Written on 4th October 2017 - 3 minutes

Augmented Reality (AR) in the Real World

AR black glasses

There’s a new toy in the office and the excitement from those of us who covet techy things is palpable. Well, it is IN the office unless the MD’s slipped it into his bag to take home and play with. So far only Rudi has had time with the precious. Hands up who knows what the picture is?

If you said VR, close, but not quite. It’s a Microsoft HoloLens. Microsoft’s Augmented Reality (AR) headset.

Augmented Reality is the same technology that convinced people to step into moving traffic in search of imaginary creatures. Or Pokemon Go as my daughter called it for the 1 month it was the best thing in the world ever™. For those not up to speed; AR allows you to insert virtual images into a view of the real world. Usually through a physical headset as seen above, or when viewing the world through the camera/screen of a smartphone. The lust for this technology wasn’t confined just to the easily impressed youth though (seeing a bunch of burly guys in my gym huddled round the benches showing off their Snorlaxes absolutely made my day). People of all ages were going nuts for this technology. Sure, the recreational uses of AR are exciting, especially with everyone and their dog having a capable smartphone. What is more interesting though is all the business use cases for this technology.

Augmented Reality for business

Designers, architects and the medical profession spring to mind initially. The technology really comes alive though when you combine it with the location-aware smartphone. It’s one thing to place these virtual items in your immediate world, things really get interesting when you can overlay these items to very specific points in the world. Flagging dangerous items while surveying a specific construction site, inserting customer’s car details onto the bays of an MOT garage or measuring the distance between two markers for example. This was very much the driving force behind Google’s foray into AR with Google Glass; overlay contextual data into the user’s world (and boy, do they have a lot of data to work with!) by the way of a pair of not-so-hip lense-less spectacles. It didn’t really take off, at least not in the recreational world. The glasses were expensive, limited in battery life and made the owner look like a bit of a wazzock. Not to mention the minefield of privacy concerns when used in the wild by normal people. It didn’t take Google particularly long to realise that maybe they were barking up the wrong tree with their target demographic and business was the real interest.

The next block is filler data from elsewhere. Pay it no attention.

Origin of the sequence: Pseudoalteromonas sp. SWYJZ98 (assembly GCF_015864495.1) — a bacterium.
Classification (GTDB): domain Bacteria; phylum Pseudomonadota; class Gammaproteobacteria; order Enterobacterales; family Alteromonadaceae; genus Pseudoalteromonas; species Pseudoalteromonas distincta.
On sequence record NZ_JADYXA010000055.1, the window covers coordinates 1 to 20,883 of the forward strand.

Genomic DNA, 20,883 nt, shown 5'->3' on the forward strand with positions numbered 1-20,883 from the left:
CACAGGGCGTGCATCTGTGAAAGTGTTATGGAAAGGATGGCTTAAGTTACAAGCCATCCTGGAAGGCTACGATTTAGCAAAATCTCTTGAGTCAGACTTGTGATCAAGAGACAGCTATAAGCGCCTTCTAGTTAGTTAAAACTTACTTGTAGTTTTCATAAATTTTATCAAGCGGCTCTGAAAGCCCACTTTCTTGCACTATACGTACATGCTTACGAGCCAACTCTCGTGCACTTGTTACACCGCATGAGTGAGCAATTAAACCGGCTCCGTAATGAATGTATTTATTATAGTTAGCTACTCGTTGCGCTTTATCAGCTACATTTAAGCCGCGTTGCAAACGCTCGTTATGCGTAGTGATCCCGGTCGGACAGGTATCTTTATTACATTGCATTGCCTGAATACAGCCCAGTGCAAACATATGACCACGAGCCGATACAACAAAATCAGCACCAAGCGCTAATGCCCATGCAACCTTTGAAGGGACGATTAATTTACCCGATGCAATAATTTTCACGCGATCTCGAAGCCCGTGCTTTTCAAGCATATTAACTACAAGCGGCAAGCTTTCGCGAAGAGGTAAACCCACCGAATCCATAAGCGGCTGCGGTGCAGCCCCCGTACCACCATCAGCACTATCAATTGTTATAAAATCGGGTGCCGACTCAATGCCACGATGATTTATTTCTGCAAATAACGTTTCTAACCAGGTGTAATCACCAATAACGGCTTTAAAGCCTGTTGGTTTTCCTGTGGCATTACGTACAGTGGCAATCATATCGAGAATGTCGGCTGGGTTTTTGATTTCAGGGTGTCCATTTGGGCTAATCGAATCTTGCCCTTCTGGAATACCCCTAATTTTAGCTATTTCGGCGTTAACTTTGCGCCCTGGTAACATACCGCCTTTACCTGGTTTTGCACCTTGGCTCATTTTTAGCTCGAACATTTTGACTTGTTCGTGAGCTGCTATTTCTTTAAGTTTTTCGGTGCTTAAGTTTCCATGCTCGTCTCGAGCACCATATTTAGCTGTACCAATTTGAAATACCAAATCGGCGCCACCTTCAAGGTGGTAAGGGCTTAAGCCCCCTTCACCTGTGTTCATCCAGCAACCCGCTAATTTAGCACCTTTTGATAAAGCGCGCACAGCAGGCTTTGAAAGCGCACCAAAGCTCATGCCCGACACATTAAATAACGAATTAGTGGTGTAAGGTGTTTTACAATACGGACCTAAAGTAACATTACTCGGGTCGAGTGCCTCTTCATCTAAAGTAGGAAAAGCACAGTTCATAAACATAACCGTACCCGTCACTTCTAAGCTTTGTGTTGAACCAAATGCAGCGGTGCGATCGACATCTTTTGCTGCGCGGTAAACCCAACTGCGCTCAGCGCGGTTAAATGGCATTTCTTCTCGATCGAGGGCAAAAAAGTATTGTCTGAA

Making Augmented Reality accessible

AR isn’t just limited to the native apps space neither. AR web frameworks are somewhat in their infancy but integrating AR functionality into an offline capable, mobile-friendly web app is entirely doable. Without plugins, too! With AR you have options. Virtual objects can be superimposed onto specific visual markers, your company logo for example, or they can be location based “markerless” and encoded with geo-coordinates; or a combination of the two. The applications for marker based AR is somewhat more limited. Markers need to be printed or displayed on a screen and viewed with a suitable device. Hardly a good user experience. At the high-end, devices like the Hololens are actually capable of mapping your environment and building those augmented elements directly onto them (“SLAM” – simultaneous localization and mapping).

Augmented reality is certainly shaping up as an exciting and useful tool for business. Will it be the slick Minority Report blend of real-world and virtual that people are hoping for, or will it be an expensive techy toy without the refinement/utility and durability businesses are going to expect?

If not, there’s always Minecraft on the coffee table.

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